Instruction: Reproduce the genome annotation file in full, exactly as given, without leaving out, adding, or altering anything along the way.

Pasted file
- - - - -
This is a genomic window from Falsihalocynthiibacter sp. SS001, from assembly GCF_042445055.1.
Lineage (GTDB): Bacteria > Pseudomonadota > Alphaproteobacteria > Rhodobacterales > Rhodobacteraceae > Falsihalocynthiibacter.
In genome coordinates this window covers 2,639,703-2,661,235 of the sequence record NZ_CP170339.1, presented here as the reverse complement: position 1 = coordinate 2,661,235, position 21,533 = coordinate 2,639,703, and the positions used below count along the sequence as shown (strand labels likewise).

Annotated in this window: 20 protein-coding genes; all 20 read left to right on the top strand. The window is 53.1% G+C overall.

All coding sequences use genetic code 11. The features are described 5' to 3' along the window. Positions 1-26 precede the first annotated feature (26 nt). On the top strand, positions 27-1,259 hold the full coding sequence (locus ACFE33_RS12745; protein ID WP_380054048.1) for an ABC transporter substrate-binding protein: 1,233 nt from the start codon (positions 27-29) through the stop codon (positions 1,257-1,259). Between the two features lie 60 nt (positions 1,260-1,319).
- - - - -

This is a genomic window from Falsihalocynthiibacter sp. SS001, from assembly GCF_042445055.1.
Lineage (GTDB): Bacteria > Pseudomonadota > Alphaproteobacteria > Rhodobacterales > Rhodobacteraceae > Falsihalocynthiibacter.
In genome coordinates this window covers 2,639,703-2,661,235 of the sequence record NZ_CP170339.1, presented here as the reverse complement: position 1 = coordinate 2,661,235, position 21,533 = coordinate 2,639,703, and the positions used below count along the sequence as shown (strand labels likewise).

Annotated in this window: 20 protein-coding genes; all 20 read left to right on the top strand. The window is 53.1% G+C overall.

All coding sequences use genetic code 11. The features are described 5' to 3' along the window. Positions 1-26 precede the first annotated feature (26 nt). On the top strand, positions 27-1,259 hold the full coding sequence (locus ACFE33_RS12745; protein ID WP_380054048.1) for an ABC transporter substrate-binding protein: 1,233 nt from the start codon (positions 27-29) through the stop codon (positions 1,257-1,259). Between the two features lie 60 nt (positions 1,260-1,319).